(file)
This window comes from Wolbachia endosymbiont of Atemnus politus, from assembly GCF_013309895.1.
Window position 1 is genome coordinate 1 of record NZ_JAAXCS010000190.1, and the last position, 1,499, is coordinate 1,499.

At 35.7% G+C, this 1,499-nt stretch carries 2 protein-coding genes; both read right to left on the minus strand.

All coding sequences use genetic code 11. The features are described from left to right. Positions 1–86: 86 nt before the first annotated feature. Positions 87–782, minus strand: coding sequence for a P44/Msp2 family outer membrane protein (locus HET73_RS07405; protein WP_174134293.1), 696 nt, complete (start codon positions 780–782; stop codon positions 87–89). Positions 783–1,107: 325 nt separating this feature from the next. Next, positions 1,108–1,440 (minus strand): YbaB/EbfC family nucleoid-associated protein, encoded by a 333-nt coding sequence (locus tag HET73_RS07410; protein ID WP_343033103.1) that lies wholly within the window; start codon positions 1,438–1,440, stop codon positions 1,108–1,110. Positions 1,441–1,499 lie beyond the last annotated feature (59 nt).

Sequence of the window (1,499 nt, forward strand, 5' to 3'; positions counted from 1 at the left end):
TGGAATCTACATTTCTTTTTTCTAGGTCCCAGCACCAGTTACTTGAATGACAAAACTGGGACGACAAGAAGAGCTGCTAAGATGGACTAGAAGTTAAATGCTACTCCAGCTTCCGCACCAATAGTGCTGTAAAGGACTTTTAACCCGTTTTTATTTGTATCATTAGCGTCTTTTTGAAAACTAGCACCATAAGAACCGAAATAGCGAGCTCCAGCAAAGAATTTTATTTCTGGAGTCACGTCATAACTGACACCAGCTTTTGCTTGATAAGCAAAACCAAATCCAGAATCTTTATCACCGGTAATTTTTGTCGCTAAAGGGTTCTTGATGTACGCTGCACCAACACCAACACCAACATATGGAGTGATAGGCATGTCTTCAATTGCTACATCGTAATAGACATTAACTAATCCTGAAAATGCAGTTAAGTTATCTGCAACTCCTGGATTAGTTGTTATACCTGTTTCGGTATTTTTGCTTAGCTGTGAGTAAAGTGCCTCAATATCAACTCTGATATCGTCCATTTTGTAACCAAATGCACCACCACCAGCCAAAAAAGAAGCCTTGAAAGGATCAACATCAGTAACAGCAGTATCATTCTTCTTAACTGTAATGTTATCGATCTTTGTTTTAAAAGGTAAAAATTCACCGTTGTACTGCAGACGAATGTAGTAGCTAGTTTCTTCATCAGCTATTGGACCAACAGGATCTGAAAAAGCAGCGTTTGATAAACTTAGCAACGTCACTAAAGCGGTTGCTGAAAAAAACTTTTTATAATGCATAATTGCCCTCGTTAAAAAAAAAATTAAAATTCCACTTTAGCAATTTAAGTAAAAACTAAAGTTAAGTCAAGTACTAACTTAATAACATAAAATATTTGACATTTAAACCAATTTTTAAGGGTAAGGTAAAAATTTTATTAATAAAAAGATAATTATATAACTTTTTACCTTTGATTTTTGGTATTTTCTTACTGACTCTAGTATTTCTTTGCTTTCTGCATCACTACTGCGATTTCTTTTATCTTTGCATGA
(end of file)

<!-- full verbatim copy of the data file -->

This window comes from Wolbachia endosymbiont of Atemnus politus, from assembly GCF_013309895.1.
Window position 1 is genome coordinate 1 of record NZ_JAAXCS010000190.1, and the last position, 1,499, is coordinate 1,499.

At 35.7% G+C, this 1,499-nt stretch carries 2 protein-coding genes; both read right to left on the minus strand.

All coding sequences use genetic code 11. The features are described from left to right. Positions 1–86: 86 nt before the first annotated feature. Positions 87–782, minus strand: coding sequence for a P44/Msp2 family outer membrane protein (locus HET73_RS07405; protein WP_174134293.1), 696 nt, complete (start codon positions 780–782; stop codon positions 87–89). Positions 783–1,107: 325 nt separating this feature from the next. Next, positions 1,108–1,440 (minus strand): YbaB/EbfC family nucleoid-associated protein, encoded by a 333-nt coding sequence (locus tag HET73_RS07410; protein ID WP_343033103.1) that lies wholly within the window; start codon positions 1,438–1,440, stop codon positions 1,108–1,110. Positions 1,441–1,499 lie beyond the last annotated feature (59 nt).

Sequence of the window (1,499 nt, forward strand, 5' to 3'; positions counted from 1 at the left end):
TGGAATCTACATTTCTTTTTTCTAGGTCCCAGCACCAGTTACTTGAATGACAAAACTGGGACGACAAGAAGAGCTGCTAAGATGGACTAGAAGTTAAATGCTACTCCAGCTTCCGCACCAATAGTGCTGTAAAGGACTTTTAACCCGTTTTTATTTGTATCATTAGCGTCTTTTTGAAAACTAGCACCATAAGAACCGAAATAGCGAGCTCCAGCAAAGAATTTTATTTCTGGAGTCACGTCATAACTGACACCAGCTTTTGCTTGATAAGCAAAACCAAATCCAGAATCTTTATCACCGGTAATTTTTGTCGCTAAAGGGTTCTTGATGTACGCTGCACCAACACCAACACCAACATATGGAGTGATAGGCATGTCTTCAATTGCTACATCGTAATAGACATTAACTAATCCTGAAAATGCAGTTAAGTTATCTGCAACTCCTGGATTAGTTGTTATACCTGTTTCGGTATTTTTGCTTAGCTGTGAGTAAAGTGCCTCAATATCAACTCTGATATCGTCCATTTTGTAACCAAATGCACCACCACCAGCCAAAAAAGAAGCCTTGAAAGGATCAACATCAGTAACAGCAGTATCATTCTTCTTAACTGTAATGTTATCGATCTTTGTTTTAAAAGGTAAAAATTCACCGTTGTACTGCAGACGAATGTAGTAGCTAGTTTCTTCATCAGCTATTGGACCAACAGGATCTGAAAAAGCAGCGTTTGATAAACTTAGCAACGTCACTAAAGCGGTTGCTGAAAAAAACTTTTTATAATGCATAATTGCCCTCGTTAAAAAAAAAATTAAAATTCCACTTTAGCAATTTAAGTAAAAACTAAAGTTAAGTCAAGTACTAACTTAATAACATAAAATATTTGACATTTAAACCAATTTTTAAGGGTAAGGTAAAAATTTTATTAATAAAAAGATAATTATATAACTTTTTACCTTTGATTTTTGGTATTTTCTTACTGACTCTAGTATTTCTTTGCTTTCTGCATCACTACTGCGATTTCTTTTATCTTTGCATGA